Original Research ARTICLE
The effect of gut microbiome composition on human immune responses: an exploration of interference by helminth infections
- 1Faculty of Information Technology and Science, Department of Mathematics, Parahyangan Catholic University, Indonesia
- 2Department of Biomedical Data Sciences, Leiden University Medical Center, Netherlands
- 3Faculty of Medicine, Department of Parasitology, University of Indonesia, Indonesia
- 4Faculty of Medicine, Department of Parasitology, Hasanuddin University, Indonesia
- 5Department of Parasitology, Leiden University Medical Center, Netherlands
- 6McDonnell Genome Institute, Washington University School of Medicine in St. Louis, United States
- 7Department of Medicine, Washington University School of Medicine in St. Louis, United States
- 8Department of Statistics, University of Leeds, United Kingdom
- 9Julius Center, Department of Biostatistics and Research Support, University Medical Center Utrecht, Netherlands
- 10Alan Turing Institute, United Kingdom
- 11Department of Medical Microbiology and Infectious Diseases, Erasmus Medical Center, Netherlands
Soil-transmitted helminths have been shown to have the immune regulatory capacity, which they use to enhance their long term survival within their host. As these parasites reside in the gastrointestinal tract, they might modulate the immune system through altering the gut bacterial composition. Although the relationships between helminth infections or the microbiome with the immune system have been studied separately, their combined interactions are largely unknown. In this study, we aim to analyze the relationship between bacterial communities with cytokine response in the presence or absence of helminth infections.
For 66 subjects from a randomized placebo-controlled trial, stool and blood samples were available at both baseline and 21 months after starting three-monthly albendazole treatment. The stool samples were used to identify the helminth infection status and fecal microbiota composition, while whole blood samples were cultured to obtain cytokine responses to innate and adaptive stimuli.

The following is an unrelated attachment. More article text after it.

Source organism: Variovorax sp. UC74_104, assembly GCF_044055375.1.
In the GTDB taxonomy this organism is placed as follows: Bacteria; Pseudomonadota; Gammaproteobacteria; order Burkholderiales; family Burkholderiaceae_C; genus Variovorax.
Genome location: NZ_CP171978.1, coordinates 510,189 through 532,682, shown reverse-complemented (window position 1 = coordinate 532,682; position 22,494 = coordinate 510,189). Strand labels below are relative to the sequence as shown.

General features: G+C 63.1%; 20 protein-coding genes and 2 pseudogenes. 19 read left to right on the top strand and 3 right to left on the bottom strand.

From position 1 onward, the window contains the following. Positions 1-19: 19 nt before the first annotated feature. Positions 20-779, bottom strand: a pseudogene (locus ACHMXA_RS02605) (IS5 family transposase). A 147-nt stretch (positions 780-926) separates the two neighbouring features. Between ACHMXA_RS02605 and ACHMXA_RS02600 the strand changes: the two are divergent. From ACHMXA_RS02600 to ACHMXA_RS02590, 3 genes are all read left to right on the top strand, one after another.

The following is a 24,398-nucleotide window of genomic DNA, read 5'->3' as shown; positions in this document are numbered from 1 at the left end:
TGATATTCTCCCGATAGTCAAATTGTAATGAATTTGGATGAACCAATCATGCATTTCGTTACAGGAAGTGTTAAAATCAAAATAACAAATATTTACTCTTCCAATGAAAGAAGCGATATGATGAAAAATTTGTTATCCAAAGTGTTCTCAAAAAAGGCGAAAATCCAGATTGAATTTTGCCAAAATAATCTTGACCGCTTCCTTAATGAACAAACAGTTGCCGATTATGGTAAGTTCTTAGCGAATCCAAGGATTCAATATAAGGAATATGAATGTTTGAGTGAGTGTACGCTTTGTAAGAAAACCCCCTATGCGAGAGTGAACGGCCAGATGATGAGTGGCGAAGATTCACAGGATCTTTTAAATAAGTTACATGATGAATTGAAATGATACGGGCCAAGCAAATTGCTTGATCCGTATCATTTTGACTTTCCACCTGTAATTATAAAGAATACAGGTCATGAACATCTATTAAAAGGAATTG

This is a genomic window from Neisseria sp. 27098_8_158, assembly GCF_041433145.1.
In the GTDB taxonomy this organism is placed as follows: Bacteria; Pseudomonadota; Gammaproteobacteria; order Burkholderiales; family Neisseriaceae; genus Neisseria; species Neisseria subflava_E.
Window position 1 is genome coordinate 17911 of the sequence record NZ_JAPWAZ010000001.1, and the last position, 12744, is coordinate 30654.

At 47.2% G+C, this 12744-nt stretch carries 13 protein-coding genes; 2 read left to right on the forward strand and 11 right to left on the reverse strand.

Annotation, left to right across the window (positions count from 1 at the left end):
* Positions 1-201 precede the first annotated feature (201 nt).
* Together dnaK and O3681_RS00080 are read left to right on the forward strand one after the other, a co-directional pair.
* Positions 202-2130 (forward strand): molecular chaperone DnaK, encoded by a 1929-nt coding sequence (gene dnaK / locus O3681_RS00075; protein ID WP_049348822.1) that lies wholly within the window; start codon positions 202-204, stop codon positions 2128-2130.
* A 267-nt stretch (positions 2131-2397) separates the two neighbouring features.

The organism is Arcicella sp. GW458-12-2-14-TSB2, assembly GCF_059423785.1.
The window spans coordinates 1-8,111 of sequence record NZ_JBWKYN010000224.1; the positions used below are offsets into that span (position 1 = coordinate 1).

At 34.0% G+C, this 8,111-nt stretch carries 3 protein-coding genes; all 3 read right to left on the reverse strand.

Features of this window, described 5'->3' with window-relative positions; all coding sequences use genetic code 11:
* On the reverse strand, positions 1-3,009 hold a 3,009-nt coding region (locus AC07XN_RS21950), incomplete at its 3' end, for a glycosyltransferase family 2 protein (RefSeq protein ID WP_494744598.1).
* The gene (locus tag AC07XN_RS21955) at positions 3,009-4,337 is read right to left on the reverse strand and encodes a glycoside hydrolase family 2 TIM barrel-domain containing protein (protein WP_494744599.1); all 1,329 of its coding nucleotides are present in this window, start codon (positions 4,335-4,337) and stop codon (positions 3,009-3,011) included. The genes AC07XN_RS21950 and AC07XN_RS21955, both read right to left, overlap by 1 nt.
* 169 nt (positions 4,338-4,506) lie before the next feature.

When subjects were free of helminth infection (helminth-negative), increasing proportions of Bacteroidetes was associated with lower levels of IL-10 response to LPS (estimate (95% confidence interval (CI)) -1.96 (-3.05, -0.87) ). This association was significantly diminished when subjects were helminth-infected (helminth positive) (p-value for the difference between helminth-negative versus helminth-positive was 0.002). Higher diversity was associated with greater IFN-γ responses to PHA in helminth-negative (0.95 (0.15, 1.75); versus helminth-positive -0.07 (-0.88, 0.73), p-value = 0.056) subjects. Albendazole treatment showed no direct effect in the association between bacterial proportion and cytokine responses, although the Bacteroidetes’ effect on IL-10 responses to LPS was lower in the albendazole-treated group (-1.74 (-4.08, 0.59) versus placebo (-0.11 (-0.84, 0.62); p-value = 0.193).
We observed differences in the relationship between gut microbiome composition and immune responses when comparing individuals infected or uninfected with geohelminths. Although these findings are part of a preliminary exploration, the data support the hypothesis that intestinal helminths may modulate immune responses, in unison with the gut microbiota.
Trial registration: ISRCTN, ISRCTN83830814. Registered 27 February 2008 - Retrospectively registered, http://www.isrctn.com/ISRCTN83830814
Keywords: helminth, gut microbiome, whole blood cytokine, Interleukin-10, Bacteroidetes, diversity, randomized controlled trial
Received: 12 Jun 2019;
Accepted: 25 Sep 2019.
Copyright: © 2019 Martin, Kaisar, Wiria, Hamid, Djuardi, Sartono, Rosa, Mitreva, Supali, Houwing-Duistermaat, Yazdanbakhsh and Wammes. This is an open-access article distributed under the terms of the Creative Commons Attribution License (CC BY). The use, distribution or reproduction in other forums is permitted, provided the original author(s) and the copyright owner(s) are credited and that the original publication in this journal is cited, in accordance with accepted academic practice. No use, distribution or reproduction is permitted which does not comply with these terms.
* Correspondence: Mx. Ivonne Martin, Parahyangan Catholic University, Faculty of Information Technology and Science, Department of Mathematics, Bandung, 40141, West Java, Indonesia, I.Martin@lumc.nl